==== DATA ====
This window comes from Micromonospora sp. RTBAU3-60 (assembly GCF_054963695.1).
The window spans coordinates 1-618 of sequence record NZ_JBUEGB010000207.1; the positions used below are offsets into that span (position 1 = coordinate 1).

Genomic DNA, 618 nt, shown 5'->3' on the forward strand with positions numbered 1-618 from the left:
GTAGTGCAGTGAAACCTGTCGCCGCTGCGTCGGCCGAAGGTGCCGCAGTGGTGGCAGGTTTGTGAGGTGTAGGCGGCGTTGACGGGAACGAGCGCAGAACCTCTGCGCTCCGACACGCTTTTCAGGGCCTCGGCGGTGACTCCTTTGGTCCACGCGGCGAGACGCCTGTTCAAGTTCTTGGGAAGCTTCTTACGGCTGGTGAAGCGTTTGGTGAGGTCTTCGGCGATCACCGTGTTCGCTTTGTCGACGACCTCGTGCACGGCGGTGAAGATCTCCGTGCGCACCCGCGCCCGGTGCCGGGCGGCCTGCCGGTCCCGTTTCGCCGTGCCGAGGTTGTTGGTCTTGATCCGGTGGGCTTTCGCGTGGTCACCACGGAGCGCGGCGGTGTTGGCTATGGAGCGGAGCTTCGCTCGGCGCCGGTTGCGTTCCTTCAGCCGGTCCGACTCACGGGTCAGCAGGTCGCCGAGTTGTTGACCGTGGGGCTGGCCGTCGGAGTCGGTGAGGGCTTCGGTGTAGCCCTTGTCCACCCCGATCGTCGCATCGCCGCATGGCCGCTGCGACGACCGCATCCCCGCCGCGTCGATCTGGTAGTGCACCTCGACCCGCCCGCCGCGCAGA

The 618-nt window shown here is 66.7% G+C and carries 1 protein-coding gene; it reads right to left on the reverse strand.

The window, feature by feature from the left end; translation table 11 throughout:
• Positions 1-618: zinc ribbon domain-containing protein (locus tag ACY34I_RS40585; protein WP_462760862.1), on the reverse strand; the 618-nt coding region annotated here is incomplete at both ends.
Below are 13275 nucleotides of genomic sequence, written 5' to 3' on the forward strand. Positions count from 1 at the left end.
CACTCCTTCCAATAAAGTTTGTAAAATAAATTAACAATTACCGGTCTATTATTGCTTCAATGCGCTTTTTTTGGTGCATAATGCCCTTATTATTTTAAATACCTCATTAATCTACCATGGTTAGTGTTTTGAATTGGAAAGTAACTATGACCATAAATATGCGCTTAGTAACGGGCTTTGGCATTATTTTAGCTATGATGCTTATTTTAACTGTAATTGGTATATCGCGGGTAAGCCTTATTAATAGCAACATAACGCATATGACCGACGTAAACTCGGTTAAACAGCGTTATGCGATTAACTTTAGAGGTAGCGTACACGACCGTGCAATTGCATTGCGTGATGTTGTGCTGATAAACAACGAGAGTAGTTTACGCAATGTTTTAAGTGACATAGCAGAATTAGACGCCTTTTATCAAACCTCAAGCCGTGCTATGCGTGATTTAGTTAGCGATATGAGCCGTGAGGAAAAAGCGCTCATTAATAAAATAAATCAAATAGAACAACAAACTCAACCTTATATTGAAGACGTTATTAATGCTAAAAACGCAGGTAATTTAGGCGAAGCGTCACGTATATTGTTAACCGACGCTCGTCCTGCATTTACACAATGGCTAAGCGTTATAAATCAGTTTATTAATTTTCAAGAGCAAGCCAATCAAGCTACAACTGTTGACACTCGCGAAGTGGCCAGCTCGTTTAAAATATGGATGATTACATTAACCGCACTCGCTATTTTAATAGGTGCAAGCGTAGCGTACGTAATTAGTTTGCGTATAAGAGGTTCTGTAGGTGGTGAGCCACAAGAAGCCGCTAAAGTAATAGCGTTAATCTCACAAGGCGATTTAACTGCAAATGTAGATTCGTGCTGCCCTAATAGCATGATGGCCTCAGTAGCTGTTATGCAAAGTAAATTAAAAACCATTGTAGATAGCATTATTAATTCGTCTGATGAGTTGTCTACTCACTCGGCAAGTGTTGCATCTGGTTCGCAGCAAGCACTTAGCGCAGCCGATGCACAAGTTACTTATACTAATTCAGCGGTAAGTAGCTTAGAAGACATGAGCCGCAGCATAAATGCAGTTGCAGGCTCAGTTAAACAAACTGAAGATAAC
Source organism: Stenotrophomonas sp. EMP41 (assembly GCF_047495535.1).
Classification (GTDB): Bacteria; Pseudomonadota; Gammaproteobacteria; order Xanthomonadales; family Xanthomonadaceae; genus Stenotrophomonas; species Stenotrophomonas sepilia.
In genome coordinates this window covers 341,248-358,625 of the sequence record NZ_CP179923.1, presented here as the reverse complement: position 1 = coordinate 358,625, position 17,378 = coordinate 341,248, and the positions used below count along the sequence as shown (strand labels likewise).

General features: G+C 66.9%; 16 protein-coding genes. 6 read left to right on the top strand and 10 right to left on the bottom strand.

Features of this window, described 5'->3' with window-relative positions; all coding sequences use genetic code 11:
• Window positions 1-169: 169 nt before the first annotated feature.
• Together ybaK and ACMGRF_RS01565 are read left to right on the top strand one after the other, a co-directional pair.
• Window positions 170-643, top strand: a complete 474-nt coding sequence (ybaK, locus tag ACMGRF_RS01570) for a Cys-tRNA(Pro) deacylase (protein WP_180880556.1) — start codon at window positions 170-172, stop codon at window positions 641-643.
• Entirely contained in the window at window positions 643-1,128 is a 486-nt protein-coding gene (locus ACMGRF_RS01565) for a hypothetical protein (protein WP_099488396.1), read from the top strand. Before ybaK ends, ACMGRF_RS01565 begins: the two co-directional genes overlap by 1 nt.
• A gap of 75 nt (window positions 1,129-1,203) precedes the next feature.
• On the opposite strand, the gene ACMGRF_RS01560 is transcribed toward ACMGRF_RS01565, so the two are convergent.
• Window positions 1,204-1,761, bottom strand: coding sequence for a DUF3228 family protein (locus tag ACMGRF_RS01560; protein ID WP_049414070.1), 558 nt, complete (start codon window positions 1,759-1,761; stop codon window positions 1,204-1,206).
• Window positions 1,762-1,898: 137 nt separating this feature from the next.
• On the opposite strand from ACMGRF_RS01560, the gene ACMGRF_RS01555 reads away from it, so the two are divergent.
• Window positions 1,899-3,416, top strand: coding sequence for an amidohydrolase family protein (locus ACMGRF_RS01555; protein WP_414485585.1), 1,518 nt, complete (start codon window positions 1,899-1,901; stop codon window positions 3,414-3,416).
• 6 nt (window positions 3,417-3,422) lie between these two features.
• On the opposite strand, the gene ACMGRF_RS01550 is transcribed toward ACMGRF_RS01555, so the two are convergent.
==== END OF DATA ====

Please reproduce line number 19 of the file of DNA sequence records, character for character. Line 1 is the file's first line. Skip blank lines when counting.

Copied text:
• A gap of 75 nt (window positions 1,129-1,203) precedes the next feature.